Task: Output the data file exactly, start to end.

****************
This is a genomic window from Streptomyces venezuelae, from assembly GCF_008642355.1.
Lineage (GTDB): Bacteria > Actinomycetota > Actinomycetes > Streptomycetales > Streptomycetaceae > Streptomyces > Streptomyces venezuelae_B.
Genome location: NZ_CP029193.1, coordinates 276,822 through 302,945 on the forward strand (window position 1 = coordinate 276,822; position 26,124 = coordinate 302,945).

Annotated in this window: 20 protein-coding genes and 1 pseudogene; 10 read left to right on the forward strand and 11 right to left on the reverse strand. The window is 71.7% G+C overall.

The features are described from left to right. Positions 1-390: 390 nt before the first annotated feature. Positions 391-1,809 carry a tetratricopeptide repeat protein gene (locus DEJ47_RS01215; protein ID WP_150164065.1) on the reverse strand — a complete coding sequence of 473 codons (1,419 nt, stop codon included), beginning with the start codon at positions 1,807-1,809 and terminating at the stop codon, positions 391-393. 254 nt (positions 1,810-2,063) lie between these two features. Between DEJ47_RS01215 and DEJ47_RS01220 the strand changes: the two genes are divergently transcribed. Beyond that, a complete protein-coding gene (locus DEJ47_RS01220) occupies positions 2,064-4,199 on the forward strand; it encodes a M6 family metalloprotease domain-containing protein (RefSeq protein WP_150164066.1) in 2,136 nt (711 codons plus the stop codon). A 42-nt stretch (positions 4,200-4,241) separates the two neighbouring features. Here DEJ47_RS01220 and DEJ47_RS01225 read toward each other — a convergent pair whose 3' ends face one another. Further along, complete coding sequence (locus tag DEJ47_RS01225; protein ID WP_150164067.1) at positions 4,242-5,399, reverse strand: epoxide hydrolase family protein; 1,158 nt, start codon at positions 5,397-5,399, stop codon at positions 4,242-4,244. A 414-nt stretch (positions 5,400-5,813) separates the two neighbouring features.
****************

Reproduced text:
This is a genomic window from Streptomyces venezuelae, from assembly GCF_008642355.1.
Lineage (GTDB): Bacteria > Actinomycetota > Actinomycetes > Streptomycetales > Streptomycetaceae > Streptomyces > Streptomyces venezuelae_B.
Genome location: NZ_CP029193.1, coordinates 276,822 through 302,945 on the forward strand (window position 1 = coordinate 276,822; position 26,124 = coordinate 302,945).

Annotated in this window: 20 protein-coding genes and 1 pseudogene; 10 read left to right on the forward strand and 11 right to left on the reverse strand. The window is 71.7% G+C overall.

The features are described from left to right. Positions 1-390: 390 nt before the first annotated feature. Positions 391-1,809 carry a tetratricopeptide repeat protein gene (locus DEJ47_RS01215; protein ID WP_150164065.1) on the reverse strand — a complete coding sequence of 473 codons (1,419 nt, stop codon included), beginning with the start codon at positions 1,807-1,809 and terminating at the stop codon, positions 391-393. 254 nt (positions 1,810-2,063) lie between these two features. Between DEJ47_RS01215 and DEJ47_RS01220 the strand changes: the two genes are divergently transcribed. Beyond that, a complete protein-coding gene (locus DEJ47_RS01220) occupies positions 2,064-4,199 on the forward strand; it encodes a M6 family metalloprotease domain-containing protein (RefSeq protein WP_150164066.1) in 2,136 nt (711 codons plus the stop codon). A 42-nt stretch (positions 4,200-4,241) separates the two neighbouring features. Here DEJ47_RS01220 and DEJ47_RS01225 read toward each other — a convergent pair whose 3' ends face one another. Further along, complete coding sequence (locus tag DEJ47_RS01225; protein ID WP_150164067.1) at positions 4,242-5,399, reverse strand: epoxide hydrolase family protein; 1,158 nt, start codon at positions 5,397-5,399, stop codon at positions 4,242-4,244. A 414-nt stretch (positions 5,400-5,813) separates the two neighbouring features.